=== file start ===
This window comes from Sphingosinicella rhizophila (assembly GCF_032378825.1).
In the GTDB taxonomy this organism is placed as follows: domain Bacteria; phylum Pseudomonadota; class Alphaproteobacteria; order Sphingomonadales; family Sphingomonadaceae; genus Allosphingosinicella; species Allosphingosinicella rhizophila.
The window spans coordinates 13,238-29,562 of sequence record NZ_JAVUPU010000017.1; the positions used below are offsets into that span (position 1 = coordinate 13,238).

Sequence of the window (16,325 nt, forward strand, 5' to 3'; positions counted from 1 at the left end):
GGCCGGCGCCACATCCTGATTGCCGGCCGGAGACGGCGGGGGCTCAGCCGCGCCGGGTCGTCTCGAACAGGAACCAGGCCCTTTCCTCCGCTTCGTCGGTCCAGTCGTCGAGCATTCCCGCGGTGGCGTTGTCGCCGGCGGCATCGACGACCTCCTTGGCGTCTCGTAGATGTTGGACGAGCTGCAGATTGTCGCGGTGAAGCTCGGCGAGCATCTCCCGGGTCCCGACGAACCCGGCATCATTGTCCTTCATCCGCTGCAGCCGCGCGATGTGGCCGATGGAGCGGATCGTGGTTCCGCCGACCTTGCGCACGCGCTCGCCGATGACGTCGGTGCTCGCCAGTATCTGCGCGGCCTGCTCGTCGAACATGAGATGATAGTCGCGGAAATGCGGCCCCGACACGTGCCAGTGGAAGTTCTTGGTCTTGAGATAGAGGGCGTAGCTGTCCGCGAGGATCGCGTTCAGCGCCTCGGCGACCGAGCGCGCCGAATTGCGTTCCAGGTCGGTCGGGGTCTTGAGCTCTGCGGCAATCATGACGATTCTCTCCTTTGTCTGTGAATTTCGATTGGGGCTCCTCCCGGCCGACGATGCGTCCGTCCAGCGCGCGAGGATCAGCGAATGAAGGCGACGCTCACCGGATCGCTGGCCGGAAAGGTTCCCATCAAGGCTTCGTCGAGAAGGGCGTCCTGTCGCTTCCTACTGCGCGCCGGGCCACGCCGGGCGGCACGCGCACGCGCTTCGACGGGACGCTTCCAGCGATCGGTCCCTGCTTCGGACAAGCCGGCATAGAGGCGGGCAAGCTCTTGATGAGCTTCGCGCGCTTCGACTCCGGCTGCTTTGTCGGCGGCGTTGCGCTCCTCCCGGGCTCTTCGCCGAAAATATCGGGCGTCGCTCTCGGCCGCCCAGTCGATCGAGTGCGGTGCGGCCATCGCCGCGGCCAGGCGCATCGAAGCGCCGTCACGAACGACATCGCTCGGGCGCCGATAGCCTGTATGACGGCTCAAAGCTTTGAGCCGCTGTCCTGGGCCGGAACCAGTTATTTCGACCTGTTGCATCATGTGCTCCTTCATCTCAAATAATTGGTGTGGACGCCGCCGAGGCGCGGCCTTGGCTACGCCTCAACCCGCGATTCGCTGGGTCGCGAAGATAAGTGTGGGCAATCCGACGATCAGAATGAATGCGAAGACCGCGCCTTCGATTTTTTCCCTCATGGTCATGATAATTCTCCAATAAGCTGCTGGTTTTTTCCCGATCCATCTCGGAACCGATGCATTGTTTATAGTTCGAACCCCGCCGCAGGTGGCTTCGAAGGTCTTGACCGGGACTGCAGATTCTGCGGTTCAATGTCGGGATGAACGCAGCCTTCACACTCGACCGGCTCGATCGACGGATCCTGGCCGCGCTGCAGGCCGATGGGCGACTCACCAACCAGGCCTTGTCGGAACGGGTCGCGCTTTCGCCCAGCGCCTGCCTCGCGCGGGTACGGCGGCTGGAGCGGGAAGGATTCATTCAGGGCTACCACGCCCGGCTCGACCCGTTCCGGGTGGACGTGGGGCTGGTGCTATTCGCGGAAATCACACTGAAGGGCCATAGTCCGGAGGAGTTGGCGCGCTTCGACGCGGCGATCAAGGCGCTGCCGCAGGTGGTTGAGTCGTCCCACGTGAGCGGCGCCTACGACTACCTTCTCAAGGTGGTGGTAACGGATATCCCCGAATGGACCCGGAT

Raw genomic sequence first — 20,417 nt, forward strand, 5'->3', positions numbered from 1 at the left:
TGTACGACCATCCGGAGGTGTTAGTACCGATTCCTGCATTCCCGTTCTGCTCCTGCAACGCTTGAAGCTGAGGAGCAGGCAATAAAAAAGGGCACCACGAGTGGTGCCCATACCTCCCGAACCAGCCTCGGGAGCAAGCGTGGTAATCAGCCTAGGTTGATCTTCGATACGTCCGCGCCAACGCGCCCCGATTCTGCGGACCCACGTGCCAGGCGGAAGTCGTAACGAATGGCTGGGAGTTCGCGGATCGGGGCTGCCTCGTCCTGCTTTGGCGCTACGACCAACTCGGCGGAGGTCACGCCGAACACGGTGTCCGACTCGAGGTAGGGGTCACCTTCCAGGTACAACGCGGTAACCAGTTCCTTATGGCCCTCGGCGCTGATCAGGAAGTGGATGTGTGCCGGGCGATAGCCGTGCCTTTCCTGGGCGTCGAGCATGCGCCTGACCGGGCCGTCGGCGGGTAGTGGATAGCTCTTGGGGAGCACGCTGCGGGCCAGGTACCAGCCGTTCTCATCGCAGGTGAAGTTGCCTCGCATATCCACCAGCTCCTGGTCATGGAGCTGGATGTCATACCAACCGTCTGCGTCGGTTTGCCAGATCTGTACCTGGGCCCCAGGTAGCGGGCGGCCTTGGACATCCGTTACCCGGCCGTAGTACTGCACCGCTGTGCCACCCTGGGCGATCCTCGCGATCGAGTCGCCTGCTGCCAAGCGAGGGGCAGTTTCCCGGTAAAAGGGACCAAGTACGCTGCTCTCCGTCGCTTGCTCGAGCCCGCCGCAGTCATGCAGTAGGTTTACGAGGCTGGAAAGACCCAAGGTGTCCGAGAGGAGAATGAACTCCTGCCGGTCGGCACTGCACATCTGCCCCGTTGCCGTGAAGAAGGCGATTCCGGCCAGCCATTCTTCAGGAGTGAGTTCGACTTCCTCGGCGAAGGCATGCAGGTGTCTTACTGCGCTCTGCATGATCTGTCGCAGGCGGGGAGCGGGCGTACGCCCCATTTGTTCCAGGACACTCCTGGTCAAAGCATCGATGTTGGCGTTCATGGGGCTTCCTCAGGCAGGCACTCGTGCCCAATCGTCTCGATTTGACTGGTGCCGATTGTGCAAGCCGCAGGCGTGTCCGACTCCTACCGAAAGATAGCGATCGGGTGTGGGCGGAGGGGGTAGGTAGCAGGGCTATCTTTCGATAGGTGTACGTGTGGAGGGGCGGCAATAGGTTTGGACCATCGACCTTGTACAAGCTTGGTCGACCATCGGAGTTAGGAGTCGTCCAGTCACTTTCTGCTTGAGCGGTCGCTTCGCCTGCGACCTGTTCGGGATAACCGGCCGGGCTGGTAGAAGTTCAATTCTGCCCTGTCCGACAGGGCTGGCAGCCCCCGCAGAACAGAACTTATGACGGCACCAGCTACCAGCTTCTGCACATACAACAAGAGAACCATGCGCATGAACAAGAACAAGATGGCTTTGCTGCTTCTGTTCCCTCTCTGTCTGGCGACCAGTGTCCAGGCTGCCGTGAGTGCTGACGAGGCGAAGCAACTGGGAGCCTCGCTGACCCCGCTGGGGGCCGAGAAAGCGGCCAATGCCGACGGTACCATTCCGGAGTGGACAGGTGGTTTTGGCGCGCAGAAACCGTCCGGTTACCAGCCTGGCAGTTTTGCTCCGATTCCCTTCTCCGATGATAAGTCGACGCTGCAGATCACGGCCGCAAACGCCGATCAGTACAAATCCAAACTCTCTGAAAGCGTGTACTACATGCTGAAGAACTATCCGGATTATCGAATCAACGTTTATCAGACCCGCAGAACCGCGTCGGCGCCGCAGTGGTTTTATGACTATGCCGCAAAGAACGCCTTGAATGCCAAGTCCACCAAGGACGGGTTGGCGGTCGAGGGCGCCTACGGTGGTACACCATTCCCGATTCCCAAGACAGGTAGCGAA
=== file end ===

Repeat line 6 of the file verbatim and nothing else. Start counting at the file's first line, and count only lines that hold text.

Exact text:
Raw genomic sequence first — 20,417 nt, forward strand, 5'->3', positions numbered from 1 at the left: